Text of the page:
Here is a question.
Do you sometimes have difficulty remembering people’s names
but you’re greater remembering their faces?
Or maybe you’re really good at moving odd shaped furniture around corners,
or packing your car full with so much stuff everyone told you it was going to be impossible.
If so, you might just be a visual thinker.
How about this？
Try and remember an event from your past.
Do you find yourself remembering something fuzzy
like the significance or emotion or mood around that event?
Or do you remember specific scenes and images?
For some people, it turns out that
images and spatial relationships seem to dominate their thinking process.
Basically, they think in pictures.
It’s thought that upwards of 60 percent of people are in this category,
and it’s a continuum, not all or none,
some people just think this way more than others.
比如 对有些人来说 可能对你来说也是这样
For example, for some people, and this might be you,
a messy desk isn’t the problem at all.
You know where everything is,
but you know where it is in relation to everything else.
So when someone comes along and cleans that desk up,
supposedly helping you organize,
you completely feel lost and you can’t find anything.
The same sort of spatial thinking that helps you navigate a messy desk
can be incredibly powerful.
The chess grandmaster Bobby Fischer said that
he could see all of the pieces on the chessboard
even when it wasn’t in front of him,
which allowed him to practice and play in his head.
Nikola Tesla, a pretty amazing inventor, took this one step further,
and said he was able to build and rebuild complicated machines in his mind,
and then run them to see where the moving parts could potentially fail.
When he was only 24 years old,
the inventor Thomas Edison described his experience this way,
“I have innumerable machines in my mind now,
which I shall continue to illustrate and describe day by day
when I have the spare time.”
But this kind of thinking, visual thinking, sometimes comes with a price.
Namely, it can be hard to communicate what you’re thinking to other people.
Maybe you’ve had this experience
where you see something pretty clearly in your head
but you wind up needing to draw it to explain it to someone else.
Albert Einstein often said
words failed him to describe the images in his head.
But it turned out those images were the key to unlocking the secrets of the universe.
It was after he envisioned a man riding a wave of light
that he was able to construct his Theory Of Relativity.
James Clerk Maxwell, the mathematical physicist had a similar experience.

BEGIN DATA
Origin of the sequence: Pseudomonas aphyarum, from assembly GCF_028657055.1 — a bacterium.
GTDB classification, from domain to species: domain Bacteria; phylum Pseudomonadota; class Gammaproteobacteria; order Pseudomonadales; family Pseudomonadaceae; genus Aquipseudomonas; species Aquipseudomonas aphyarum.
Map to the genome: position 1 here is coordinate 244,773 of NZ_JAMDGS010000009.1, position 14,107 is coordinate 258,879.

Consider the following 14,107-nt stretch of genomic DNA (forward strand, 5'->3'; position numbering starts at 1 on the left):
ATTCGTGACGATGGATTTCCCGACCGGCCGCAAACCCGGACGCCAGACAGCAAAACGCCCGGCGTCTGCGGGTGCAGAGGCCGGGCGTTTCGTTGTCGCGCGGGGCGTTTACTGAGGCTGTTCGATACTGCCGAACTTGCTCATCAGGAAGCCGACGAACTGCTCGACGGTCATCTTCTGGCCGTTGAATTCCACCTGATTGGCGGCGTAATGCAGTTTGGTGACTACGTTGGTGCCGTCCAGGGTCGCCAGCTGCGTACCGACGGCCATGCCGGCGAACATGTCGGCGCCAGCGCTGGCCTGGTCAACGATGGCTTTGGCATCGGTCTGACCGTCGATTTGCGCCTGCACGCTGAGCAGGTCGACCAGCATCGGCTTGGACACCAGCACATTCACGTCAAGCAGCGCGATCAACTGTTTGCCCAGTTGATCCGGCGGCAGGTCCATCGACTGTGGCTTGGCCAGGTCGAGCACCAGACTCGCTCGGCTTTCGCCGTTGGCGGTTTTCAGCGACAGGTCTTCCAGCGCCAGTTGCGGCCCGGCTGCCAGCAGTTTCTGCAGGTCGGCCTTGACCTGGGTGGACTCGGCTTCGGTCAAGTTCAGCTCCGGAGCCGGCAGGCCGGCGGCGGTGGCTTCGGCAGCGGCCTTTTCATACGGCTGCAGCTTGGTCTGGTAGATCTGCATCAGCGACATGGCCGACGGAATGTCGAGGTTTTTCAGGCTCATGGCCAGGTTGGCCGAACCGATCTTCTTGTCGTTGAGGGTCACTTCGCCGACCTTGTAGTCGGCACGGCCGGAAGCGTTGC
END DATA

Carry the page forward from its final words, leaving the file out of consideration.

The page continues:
His colleagues urged him to show the relationship
between energy, entropy and volume using equations,
which is how they best communicated ideas.
Instead, he used clay and plaster to show the relationship
in the way that he understood it,
as a physical and visual form of thermodynamics.
And that’s the power of visual metaphors.
They allow people to see complex relationships in new relatively simple ways.
And the history of invention and discovery is filled with those kind of stories.
For example, August Kekulé unlocked
a new way of thinking about the structure of molecules
when he envisioned a snake eating its own tail.
In that moment, he realized that
the bonds in the molecule benzene formed a ring.
And this led to a whole new way of
understanding how molecules could be visualized.
And that’s ultimately the challenge that visual thinkers face.
How do you get those images out of your head and into the real world,
as inventions or discoveries?
It’s also why right now is such an exciting time for people who think like this.
The digital age has brought technology
that allows visual thinkers to directly experiment with the forms
that they’re best at understanding.
Visual thinkers can now fold complex proteins on the screen
or use 3D printers to build almost any form they can imagine.
And they can invent and play in virtual reality spaces
that just couldn’t exist in the real world.
It’s a good time to be a visual thinker.
So next time you forget the names of streets
on a route that you can navigate with ease,
don’t beat yourself up,
you might just be the next genius and inventor of our time.
What kind of inventor are you?
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